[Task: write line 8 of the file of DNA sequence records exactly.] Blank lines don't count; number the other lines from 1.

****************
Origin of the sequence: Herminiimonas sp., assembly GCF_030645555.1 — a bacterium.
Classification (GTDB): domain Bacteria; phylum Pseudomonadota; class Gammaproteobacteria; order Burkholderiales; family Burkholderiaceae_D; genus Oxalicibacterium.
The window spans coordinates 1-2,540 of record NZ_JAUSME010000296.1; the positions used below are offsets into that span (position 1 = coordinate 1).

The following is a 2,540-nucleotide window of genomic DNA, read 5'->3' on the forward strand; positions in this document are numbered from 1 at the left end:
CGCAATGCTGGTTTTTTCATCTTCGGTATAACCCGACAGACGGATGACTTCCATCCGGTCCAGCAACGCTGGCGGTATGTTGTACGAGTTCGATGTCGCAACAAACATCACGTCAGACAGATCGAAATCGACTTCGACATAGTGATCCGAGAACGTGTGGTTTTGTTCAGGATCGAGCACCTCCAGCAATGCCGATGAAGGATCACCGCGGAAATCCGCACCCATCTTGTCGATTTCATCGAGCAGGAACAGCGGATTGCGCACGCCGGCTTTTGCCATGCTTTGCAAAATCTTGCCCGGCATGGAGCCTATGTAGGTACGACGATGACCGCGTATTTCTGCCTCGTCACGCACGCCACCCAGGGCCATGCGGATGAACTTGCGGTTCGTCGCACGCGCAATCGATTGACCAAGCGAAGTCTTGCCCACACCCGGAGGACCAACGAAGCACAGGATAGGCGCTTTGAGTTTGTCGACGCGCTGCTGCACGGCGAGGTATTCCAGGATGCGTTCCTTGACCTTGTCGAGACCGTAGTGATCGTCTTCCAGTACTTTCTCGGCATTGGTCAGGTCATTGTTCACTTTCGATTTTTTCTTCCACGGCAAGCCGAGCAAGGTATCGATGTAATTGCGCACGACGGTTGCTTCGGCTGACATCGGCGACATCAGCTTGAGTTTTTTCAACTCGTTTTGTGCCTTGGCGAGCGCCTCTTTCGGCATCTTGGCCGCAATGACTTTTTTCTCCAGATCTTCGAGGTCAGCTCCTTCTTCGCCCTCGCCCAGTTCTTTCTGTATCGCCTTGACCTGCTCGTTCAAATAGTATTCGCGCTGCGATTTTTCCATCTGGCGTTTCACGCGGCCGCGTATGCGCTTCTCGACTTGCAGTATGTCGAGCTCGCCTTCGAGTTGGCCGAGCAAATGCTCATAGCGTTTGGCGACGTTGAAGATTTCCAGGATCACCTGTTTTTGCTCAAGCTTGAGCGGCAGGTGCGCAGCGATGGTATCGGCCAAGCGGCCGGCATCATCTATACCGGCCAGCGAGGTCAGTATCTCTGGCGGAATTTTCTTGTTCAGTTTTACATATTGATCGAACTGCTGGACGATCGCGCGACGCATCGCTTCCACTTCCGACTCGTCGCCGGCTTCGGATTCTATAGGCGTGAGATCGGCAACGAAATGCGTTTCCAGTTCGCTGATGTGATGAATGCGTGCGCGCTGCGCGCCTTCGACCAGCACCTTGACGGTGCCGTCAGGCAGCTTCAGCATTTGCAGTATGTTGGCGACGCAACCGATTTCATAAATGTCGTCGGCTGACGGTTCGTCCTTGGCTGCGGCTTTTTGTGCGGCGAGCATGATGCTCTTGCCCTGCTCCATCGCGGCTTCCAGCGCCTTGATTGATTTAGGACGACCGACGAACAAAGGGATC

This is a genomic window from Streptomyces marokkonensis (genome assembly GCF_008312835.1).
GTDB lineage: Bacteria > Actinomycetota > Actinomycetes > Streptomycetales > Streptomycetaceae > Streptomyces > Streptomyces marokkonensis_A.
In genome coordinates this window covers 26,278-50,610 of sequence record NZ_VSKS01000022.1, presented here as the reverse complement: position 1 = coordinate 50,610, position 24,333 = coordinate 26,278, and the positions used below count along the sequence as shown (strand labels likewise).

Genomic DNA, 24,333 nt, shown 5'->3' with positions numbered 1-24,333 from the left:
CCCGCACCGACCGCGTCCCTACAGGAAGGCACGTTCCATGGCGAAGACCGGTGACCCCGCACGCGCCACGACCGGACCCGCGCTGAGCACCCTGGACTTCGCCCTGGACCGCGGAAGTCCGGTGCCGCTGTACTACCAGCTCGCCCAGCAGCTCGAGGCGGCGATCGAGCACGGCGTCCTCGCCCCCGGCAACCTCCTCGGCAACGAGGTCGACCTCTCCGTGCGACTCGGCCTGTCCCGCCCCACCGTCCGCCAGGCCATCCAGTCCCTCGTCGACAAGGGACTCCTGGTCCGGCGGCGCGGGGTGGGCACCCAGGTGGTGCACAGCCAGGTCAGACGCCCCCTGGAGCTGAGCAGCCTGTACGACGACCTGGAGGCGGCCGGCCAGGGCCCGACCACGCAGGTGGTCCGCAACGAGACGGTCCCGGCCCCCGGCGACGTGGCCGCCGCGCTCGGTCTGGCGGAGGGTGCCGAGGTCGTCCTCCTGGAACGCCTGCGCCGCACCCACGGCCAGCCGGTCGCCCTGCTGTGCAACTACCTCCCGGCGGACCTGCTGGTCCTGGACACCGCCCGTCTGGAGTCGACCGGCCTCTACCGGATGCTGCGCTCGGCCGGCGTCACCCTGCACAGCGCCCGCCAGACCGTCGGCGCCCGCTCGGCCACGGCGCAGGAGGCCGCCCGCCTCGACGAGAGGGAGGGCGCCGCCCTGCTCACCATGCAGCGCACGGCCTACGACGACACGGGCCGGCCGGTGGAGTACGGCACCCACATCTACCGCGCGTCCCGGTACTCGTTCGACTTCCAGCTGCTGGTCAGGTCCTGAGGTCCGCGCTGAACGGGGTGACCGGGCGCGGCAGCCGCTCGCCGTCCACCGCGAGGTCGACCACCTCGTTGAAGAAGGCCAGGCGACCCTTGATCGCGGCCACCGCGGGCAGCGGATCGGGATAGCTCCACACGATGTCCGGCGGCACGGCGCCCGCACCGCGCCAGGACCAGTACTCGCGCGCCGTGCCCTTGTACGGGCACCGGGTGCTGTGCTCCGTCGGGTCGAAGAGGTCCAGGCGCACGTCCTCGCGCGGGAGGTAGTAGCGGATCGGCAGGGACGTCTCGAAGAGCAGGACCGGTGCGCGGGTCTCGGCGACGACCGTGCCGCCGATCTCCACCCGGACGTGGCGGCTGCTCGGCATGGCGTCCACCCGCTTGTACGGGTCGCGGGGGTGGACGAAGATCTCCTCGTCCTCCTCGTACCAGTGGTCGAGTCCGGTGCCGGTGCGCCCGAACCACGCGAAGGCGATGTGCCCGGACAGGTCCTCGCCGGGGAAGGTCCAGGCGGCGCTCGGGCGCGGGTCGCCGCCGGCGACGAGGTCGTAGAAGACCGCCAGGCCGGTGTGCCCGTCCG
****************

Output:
In genome coordinates this window covers 26,278-50,610 of sequence record NZ_VSKS01000022.1, presented here as the reverse complement: position 1 = coordinate 50,610, position 24,333 = coordinate 26,278, and the positions used below count along the sequence as shown (strand labels likewise).